The Thing ★★★★★

Watched as part of the July 2018 Letterboxd Scavenger Hunt
My list | Jasmeet's master list
10. On the afternoon of 10 July 1913, the hottest air temperature on the Earth's surface was recorded at Death Valley - 134 °F (56.7 °C). If you don't think that's scary enough, watch a horror movie set in a snowy backdrop.

It was a couple of weeks ago that I watched John Carpenter's Escape from New York for the million and fourth time in order to fulfill one of the tasks of the June Scavenger Hunt; so for July's, I thought I'd go ahead and pick an exhaustively-watched Carpenter film again for one of the tasks, this time arguably the best film so far of his career, 1982's The Thing. A statement like that is obviously a bit of hyperbole -- there's actually something like a half-dozen Carpenter films that all tie for "career best," one of the reasons he's so well-loved and his films have such a long shelf life -- but as someone who has a soft spot for anamorphic celluloid genre movies of the late '70s and early '80s when I was a pre-teen, The Thing scratches that sweet itch in a way that few other Carpenter films do, absolutely one of the best-looking movies of his career and perhaps the purest story-wise besides Halloween.

A remake of 1951's The Thing From Another World, the film has a super-simple concept at its heart; thousands of years ago, a malicious space alien crash-lands in Antarctica and goes into hibernation in the deep ice, to be eventually woken up by a team of shaggy countercultural scientists in our present age, at which point we learn that the alien thrives by taking over the DNA of nearby creatures and perfectly mimicking them (uh, until the point when the body explodes and the Lovecraftian creature reveals itself, that is). That essentially makes this a ship-in-a-bottle drama, which Carpenter exploits for full paranoid effect; with their sole helicopter crashed, and with the group not equipped for a military venture, and with the harsh conditions forcing the team inside their small compound, and with no one knowing which comrade at any time might actually be the alien in disguise, this leads to a frantic, violent, bug-eyed freakout of epic proportions, led by a steely Kurt Russell who, like in Escape from New York, was happily using Carpenter's role offers as a way of transitioning into gritty adult stardom, after previously typecasting himself as a genial family actor through a series of '60s Disney movies as a teenager.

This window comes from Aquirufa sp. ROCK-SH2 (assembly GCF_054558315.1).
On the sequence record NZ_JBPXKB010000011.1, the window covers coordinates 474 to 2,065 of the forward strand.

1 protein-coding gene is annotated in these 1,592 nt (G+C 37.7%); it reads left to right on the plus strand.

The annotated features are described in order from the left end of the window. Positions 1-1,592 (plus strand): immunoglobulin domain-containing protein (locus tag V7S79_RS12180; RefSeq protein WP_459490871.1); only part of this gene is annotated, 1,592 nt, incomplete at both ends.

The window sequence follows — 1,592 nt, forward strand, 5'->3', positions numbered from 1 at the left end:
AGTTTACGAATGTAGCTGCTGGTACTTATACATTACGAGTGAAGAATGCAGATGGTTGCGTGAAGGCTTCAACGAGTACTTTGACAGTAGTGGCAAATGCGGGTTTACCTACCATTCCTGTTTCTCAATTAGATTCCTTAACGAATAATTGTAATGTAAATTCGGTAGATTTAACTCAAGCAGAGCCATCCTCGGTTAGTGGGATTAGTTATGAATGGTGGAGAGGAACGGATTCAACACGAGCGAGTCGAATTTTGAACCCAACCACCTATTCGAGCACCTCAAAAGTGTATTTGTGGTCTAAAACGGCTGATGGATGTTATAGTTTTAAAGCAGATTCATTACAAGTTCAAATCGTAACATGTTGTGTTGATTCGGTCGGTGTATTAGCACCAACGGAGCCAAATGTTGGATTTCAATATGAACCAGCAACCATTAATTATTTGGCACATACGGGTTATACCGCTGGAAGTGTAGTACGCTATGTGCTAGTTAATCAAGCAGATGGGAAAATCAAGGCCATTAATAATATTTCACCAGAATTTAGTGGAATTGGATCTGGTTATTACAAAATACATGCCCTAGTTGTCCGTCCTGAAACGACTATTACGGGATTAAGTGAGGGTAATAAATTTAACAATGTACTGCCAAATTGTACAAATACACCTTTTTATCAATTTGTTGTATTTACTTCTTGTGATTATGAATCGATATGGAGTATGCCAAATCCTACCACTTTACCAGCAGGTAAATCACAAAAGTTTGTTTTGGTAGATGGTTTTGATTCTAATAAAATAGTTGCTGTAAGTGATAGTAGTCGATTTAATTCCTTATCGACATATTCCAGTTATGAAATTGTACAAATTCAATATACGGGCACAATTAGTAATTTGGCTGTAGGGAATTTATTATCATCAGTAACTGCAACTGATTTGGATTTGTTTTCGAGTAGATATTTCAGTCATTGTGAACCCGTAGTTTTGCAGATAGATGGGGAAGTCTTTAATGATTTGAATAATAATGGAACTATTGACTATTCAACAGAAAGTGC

As with all of Carpenter's movies, this will not be for everyone -- one of the things it's known for is its groundbreaking practical effects, so be aware that this is one of the grosser movies you'll ever see -- but for those looking for a tight, tense thriller that uses its landscaped setting and small budget to extreme advantage, it'll be hard to find a better example than this, a movie that cuts Carpenter's natural drift towards cheesy side moments down to almost zero. A great introduction to Carpenter for those who are just starting to explore him, even better if you make it a Saturday-night double-feature with Halloween, the two most sober films of his career.

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